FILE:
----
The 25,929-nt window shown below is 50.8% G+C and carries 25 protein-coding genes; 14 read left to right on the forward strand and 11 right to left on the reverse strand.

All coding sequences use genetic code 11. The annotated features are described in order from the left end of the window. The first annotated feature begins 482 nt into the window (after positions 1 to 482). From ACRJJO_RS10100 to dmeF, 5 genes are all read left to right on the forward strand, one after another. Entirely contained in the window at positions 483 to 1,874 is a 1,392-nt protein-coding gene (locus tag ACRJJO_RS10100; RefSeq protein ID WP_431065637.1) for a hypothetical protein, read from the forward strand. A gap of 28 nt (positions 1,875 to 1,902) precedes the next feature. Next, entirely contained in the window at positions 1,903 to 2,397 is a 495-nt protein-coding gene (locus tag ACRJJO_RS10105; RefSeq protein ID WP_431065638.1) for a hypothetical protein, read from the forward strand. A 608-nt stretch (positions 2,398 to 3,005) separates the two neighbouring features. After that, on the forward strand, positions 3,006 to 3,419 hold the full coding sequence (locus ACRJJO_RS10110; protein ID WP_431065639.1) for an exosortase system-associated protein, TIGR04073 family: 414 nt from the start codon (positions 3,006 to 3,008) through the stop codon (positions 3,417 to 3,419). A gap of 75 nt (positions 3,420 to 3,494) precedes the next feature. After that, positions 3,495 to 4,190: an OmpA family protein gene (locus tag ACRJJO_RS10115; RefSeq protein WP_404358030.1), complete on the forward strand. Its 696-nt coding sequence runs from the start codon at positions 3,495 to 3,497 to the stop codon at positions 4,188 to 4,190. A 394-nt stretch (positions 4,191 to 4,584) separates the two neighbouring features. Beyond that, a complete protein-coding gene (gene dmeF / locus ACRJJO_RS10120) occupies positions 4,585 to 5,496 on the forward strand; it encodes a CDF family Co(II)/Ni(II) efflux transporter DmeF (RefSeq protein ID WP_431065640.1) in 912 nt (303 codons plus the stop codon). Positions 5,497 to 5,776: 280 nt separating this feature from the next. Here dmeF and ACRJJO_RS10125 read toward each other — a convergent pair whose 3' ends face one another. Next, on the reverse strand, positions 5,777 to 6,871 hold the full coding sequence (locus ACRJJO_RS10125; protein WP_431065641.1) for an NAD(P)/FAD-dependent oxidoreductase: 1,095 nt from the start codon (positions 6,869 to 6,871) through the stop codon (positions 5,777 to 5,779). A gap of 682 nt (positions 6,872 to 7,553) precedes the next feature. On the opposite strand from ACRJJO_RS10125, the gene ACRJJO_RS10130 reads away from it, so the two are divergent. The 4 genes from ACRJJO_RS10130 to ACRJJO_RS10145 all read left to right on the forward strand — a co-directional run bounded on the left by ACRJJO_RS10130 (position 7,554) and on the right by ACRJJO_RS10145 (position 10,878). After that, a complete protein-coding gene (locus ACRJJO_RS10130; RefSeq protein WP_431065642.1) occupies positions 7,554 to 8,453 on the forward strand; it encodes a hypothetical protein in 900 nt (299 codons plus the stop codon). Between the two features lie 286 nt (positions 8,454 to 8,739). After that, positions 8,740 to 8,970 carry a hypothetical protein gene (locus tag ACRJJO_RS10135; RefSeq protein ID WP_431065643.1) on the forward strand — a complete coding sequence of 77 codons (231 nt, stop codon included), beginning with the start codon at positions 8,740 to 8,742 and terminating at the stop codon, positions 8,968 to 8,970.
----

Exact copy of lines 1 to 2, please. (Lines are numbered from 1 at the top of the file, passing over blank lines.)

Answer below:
The 25,929-nt window shown below is 50.8% G+C and carries 25 protein-coding genes; 14 read left to right on the forward strand and 11 right to left on the reverse strand.

All coding sequences use genetic code 11. The annotated features are described in order from the left end of the window. The first annotated feature begins 482 nt into the window (after positions 1 to 482). From ACRJJO_RS10100 to dmeF, 5 genes are all read left to right on the forward strand, one after another. Entirely contained in the window at positions 483 to 1,874 is a 1,392-nt protein-coding gene (locus tag ACRJJO_RS10100; RefSeq protein ID WP_431065637.1) for a hypothetical protein, read from the forward strand. A gap of 28 nt (positions 1,875 to 1,902) precedes the next feature. Next, entirely contained in the window at positions 1,903 to 2,397 is a 495-nt protein-coding gene (locus tag ACRJJO_RS10105; RefSeq protein ID WP_431065638.1) for a hypothetical protein, read from the forward strand. A 608-nt stretch (positions 2,398 to 3,005) separates the two neighbouring features. After that, on the forward strand, positions 3,006 to 3,419 hold the full coding sequence (locus ACRJJO_RS10110; protein ID WP_431065639.1) for an exosortase system-associated protein, TIGR04073 family: 414 nt from the start codon (positions 3,006 to 3,008) through the stop codon (positions 3,417 to 3,419). A gap of 75 nt (positions 3,420 to 3,494) precedes the next feature. After that, positions 3,495 to 4,190: an OmpA family protein gene (locus tag ACRJJO_RS10115; RefSeq protein WP_404358030.1), complete on the forward strand. Its 696-nt coding sequence runs from the start codon at positions 3,495 to 3,497 to the stop codon at positions 4,188 to 4,190. A 394-nt stretch (positions 4,191 to 4,584) separates the two neighbouring features. Beyond that, a complete protein-coding gene (gene dmeF / locus ACRJJO_RS10120) occupies positions 4,585 to 5,496 on the forward strand; it encodes a CDF family Co(II)/Ni(II) efflux transporter DmeF (RefSeq protein ID WP_431065640.1) in 912 nt (303 codons plus the stop codon). Positions 5,497 to 5,776: 280 nt separating this feature from the next. Here dmeF and ACRJJO_RS10125 read toward each other — a convergent pair whose 3' ends face one another. Next, on the reverse strand, positions 5,777 to 6,871 hold the full coding sequence (locus ACRJJO_RS10125; protein WP_431065641.1) for an NAD(P)/FAD-dependent oxidoreductase: 1,095 nt from the start codon (positions 6,869 to 6,871) through the stop codon (positions 5,777 to 5,779). A gap of 682 nt (positions 6,872 to 7,553) precedes the next feature. On the opposite strand from ACRJJO_RS10125, the gene ACRJJO_RS10130 reads away from it, so the two are divergent. The 4 genes from ACRJJO_RS10130 to ACRJJO_RS10145 all read left to right on the forward strand — a co-directional run bounded on the left by ACRJJO_RS10130 (position 7,554) and on the right by ACRJJO_RS10145 (position 10,878). After that, a complete protein-coding gene (locus ACRJJO_RS10130; RefSeq protein WP_431065642.1) occupies positions 7,554 to 8,453 on the forward strand; it encodes a hypothetical protein in 900 nt (299 codons plus the stop codon). Between the two features lie 286 nt (positions 8,454 to 8,739). After that, positions 8,740 to 8,970 carry a hypothetical protein gene (locus tag ACRJJO_RS10135; RefSeq protein ID WP_431065643.1) on the forward strand — a complete coding sequence of 77 codons (231 nt, stop codon included), beginning with the start codon at positions 8,740 to 8,742 and terminating at the stop codon, positions 8,968 to 8,970.